The bad news from Friday’s first-round of the NHL draft is that the Flyers obtained neither the right-hand defenseman or sniper-like scorer in the mold of Travis Konecny that was said to be their primary targets.
Instead, they opted for a pair of high-end high school smurfs, both of whom are headed to college to beef up and, well, grow up. They hope.
“We go for the best player,” Flyers general manager Ron Hextall explained to the NHL network moments after 19th pick Jay O’Brien followed 14th pick Joel Farabee to round out the Flyers first-round selections. “And two forwards just happened to fall where we had them.”
There’s also this: With seven picks remaining in Saturday’s later rounds and a draft filled with players in need of a few years of seasoning, Hextall said, “I imagine we will draft at least a couple of defensemen.”
Barely 6-foot, at 162-pounds, Farabee is a Cicero, N.Y. native who kills penalties, is notoriously smart, and according to TSN expert and NHL Network contributor Craig Button, “can play throughout your lineup.”
He also is a master penalty killer who, said Button, “Gets advantage down the ice beyond just killing the power play.”
“To play with top-end players, you have to have high-end hockey sense. And that’s what Joel Farabee has: That ability to read off a player, the ability to take advantage of what a top-end player will give you. … He compliments so many different type of players.”
Despite his size, Farabee’s selection was in line with where many experts had slotted him. O’Brien, on the other hand, was seen as a slight reach, ranked by several including longtime hockey writer and analyst Bob McKenzie as an early second-round selection. To Hextall’s point, though, O’Brien was named USA Today High School player of the year at Thayer Academy, a prep school in Braintree, Mass., that is a mere eight miles from his hometown of Hingham.
— NHL (@NHL) June 23, 2018
Both are at least two years away from even having a chance to crack the Flyers lineup, not unlike the spot Morgan Frost was when the Flyers used the first of the two picks they acquired in trading Brayden Schenn to St. Louis prior to last year’s draft. Picked 27th overall in 2017, Frost had an explosive season at Sault St. Marie, finishing second in scoring in the Ontario Hockey League and more importantly, proving he could transition into a two-way hockey player.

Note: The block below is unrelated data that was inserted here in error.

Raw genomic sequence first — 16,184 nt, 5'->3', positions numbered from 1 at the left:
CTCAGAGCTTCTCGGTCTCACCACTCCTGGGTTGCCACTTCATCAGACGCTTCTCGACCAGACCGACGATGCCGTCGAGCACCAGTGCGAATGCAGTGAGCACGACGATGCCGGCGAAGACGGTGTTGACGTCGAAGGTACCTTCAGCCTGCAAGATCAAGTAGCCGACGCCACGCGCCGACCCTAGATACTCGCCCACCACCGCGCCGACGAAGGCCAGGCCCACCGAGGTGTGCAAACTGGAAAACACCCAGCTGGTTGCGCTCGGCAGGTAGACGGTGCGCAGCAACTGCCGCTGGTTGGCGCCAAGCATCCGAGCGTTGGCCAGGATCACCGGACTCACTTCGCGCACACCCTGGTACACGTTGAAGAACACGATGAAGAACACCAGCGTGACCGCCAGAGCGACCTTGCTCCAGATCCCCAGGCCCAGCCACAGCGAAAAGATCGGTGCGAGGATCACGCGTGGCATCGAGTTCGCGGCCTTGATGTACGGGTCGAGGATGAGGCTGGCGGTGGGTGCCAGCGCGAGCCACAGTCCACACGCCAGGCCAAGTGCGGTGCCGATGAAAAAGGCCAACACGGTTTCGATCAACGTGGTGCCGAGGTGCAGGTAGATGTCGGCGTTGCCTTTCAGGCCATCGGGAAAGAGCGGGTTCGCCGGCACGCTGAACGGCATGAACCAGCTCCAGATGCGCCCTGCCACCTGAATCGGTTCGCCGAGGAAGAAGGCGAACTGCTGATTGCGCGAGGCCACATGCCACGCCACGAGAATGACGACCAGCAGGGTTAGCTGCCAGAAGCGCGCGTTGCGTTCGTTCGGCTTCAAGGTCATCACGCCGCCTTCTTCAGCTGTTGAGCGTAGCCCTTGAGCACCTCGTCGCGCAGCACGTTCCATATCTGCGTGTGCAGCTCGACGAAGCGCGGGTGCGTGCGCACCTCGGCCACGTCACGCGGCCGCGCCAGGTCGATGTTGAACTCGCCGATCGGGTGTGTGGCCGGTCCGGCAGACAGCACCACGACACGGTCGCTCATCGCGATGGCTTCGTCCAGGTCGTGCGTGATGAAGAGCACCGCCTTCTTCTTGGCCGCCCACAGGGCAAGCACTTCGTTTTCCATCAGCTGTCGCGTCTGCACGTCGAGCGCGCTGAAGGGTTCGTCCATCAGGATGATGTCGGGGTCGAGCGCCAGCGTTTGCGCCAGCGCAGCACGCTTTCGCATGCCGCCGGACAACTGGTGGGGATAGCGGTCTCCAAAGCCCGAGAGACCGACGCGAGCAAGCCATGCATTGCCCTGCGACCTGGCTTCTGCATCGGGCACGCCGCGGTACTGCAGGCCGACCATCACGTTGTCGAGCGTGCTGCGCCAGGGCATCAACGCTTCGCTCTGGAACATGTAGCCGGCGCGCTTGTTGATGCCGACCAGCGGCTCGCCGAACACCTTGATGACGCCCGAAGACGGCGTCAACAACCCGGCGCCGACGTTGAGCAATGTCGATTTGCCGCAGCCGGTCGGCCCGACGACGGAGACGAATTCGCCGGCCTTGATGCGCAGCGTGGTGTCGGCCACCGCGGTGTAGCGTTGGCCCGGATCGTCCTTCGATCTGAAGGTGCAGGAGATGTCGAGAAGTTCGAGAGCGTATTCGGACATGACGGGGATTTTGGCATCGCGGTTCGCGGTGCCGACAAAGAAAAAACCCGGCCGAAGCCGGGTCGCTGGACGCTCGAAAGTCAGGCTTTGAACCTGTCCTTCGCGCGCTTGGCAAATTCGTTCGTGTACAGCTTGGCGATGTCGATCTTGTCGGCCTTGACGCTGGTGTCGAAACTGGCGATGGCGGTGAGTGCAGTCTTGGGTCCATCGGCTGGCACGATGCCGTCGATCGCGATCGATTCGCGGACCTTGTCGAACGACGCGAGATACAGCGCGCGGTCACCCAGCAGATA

With 112 points in 67 games, Frost finished a plus-70.
Farabee will attend Flyers development camp next week, then join Boston University in the fall. O’Brien will head to Providence College, a rival in the often contentious Hockey East, this fall.
That could be dangerous except for one thing:
For the time being, neither seems big enough to do much damage to the other.
— Sam Carchidi (@BroadStBull) June 23, 2018
Odds and ends
Some other random thoughts while watching the draft coverage from Dallas:
*Does anyone doubt that if this draft was held in Philadelphia, the incessant booing of Commissioner Gary Bettman before every pick, and the continued booing (for awhile) of each representative of rival organizations, would not be more prominently mentioned as a not-so-subtle dig at our lazily overstated reputation. I’m from New York originally. The “Bronx Cheer” is not a description of the discontent in South Philly. “Da Bums” is a description of many good Brooklyn baseball teams that fell short in Brooklyn, not Philly. Sigh.
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*Many people I respect in the NHL office rave about Bettman’s savvy and smarts. I don’t doubt it, and the proof is in the league’s expansive pudding. But if he’s so smart, why not take a public speaking course? Whether it’s in individual interviews or delivering what should have been a touching tribute to the Humboldt bus crash victims, Bettman speaks in public each time as if it’s his first. He makes Adam Silver, and the dolt in charge of the NFL, seem like the late Bart Giamatti in comparison.
*Favorite moment: An Islanders representative thanked their “Passionate fans back in Long Island.” You may recall those fans were so damn passionate that the Islanders left for Brooklyn for awhile. And they hope to leave them again for Queens in a few years when a new arena is built there.